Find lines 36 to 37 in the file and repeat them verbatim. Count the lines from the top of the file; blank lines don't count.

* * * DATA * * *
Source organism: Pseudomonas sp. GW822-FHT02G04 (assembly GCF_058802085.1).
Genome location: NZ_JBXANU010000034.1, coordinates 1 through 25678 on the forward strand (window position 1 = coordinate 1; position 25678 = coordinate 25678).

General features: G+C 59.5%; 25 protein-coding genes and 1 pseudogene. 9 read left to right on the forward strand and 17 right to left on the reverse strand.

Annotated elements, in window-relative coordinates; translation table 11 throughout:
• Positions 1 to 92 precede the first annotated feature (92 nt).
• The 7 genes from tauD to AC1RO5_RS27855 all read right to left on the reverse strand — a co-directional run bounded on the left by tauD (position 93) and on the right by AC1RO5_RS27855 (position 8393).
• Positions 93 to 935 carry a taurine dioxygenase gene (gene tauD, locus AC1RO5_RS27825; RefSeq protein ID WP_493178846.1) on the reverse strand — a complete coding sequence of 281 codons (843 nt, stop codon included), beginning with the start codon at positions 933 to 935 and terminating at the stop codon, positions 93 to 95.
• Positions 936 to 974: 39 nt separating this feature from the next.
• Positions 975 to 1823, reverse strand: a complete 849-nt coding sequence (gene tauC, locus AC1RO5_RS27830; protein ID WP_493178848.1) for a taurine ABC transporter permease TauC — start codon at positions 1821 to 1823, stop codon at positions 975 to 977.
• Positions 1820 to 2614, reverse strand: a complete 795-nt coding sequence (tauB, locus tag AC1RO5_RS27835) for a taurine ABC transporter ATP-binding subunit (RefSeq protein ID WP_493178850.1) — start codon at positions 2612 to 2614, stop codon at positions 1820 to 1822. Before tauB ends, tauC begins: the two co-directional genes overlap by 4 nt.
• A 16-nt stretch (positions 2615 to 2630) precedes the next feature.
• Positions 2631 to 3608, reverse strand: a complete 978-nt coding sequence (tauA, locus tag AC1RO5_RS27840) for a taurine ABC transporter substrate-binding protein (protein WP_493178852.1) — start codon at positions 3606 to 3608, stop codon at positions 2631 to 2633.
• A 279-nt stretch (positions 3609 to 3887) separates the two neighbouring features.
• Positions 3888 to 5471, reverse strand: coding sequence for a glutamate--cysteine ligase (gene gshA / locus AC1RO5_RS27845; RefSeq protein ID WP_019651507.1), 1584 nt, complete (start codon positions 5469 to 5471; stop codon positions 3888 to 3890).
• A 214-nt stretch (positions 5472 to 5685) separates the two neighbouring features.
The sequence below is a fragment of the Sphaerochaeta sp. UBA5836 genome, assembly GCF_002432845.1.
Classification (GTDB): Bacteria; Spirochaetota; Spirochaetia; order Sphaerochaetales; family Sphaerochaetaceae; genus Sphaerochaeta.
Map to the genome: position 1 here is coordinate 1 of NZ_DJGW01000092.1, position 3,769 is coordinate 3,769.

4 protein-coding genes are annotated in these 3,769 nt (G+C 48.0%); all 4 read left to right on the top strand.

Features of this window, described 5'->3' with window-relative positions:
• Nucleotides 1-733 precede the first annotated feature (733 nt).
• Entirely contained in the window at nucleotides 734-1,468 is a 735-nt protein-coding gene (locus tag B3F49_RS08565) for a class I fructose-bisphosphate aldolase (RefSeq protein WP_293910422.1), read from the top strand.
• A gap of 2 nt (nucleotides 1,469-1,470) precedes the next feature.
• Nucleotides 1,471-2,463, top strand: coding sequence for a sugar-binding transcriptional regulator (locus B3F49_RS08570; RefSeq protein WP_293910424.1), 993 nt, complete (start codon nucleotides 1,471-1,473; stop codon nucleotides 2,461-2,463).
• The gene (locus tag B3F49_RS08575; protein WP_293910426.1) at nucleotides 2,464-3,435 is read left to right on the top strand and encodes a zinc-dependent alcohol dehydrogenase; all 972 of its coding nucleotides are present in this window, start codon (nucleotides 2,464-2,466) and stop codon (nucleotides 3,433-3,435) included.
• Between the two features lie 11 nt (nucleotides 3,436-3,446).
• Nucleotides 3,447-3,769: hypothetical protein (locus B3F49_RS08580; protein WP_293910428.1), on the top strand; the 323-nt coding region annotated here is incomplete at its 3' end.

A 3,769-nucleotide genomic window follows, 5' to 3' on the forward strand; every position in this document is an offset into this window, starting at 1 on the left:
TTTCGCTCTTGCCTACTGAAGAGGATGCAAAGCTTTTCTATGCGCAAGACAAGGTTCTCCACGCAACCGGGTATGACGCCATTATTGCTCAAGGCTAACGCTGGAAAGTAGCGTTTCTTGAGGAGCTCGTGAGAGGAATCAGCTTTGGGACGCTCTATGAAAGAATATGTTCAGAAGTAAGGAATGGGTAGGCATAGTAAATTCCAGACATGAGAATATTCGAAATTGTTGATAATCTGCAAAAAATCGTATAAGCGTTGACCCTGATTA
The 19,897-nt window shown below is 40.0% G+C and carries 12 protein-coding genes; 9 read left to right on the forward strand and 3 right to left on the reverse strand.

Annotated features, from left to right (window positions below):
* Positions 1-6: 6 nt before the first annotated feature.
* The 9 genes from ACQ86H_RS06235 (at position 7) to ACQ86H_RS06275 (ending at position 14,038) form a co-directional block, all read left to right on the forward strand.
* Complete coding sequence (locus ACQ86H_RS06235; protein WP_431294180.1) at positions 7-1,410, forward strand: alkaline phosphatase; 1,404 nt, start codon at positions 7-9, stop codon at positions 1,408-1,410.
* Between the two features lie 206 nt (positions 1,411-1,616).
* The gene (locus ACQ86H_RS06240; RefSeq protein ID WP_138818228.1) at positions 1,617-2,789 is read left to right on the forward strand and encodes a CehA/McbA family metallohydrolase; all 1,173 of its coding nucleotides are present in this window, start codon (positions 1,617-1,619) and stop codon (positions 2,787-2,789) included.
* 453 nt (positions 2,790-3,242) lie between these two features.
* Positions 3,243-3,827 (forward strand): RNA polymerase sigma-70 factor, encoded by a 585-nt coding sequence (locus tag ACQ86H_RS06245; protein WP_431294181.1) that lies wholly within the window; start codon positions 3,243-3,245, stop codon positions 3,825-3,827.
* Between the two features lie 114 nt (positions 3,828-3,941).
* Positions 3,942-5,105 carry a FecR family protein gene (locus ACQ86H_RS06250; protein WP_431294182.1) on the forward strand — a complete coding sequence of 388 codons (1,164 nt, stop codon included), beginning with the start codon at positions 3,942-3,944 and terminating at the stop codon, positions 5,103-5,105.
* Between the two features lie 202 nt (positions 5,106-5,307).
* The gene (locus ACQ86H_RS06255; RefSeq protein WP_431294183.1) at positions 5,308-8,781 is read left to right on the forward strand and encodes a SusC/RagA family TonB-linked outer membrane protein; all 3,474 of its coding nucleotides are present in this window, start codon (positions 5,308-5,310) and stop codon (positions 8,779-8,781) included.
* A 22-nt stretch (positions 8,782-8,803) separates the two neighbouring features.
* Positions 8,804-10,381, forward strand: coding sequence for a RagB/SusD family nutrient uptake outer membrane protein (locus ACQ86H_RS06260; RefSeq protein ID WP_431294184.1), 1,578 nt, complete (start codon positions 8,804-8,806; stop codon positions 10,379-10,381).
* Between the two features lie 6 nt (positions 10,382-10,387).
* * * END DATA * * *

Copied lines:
* The gene (locus ACQ86H_RS06240; RefSeq protein ID WP_138818228.1) at positions 1,617-2,789 is read left to right on the forward strand and encodes a CehA/McbA family metallohydrolase; all 1,173 of its coding nucleotides are present in this window, start codon (positions 1,617-1,619) and stop codon (positions 2,787-2,789) included.
* 453 nt (positions 2,790-3,242) lie between these two features.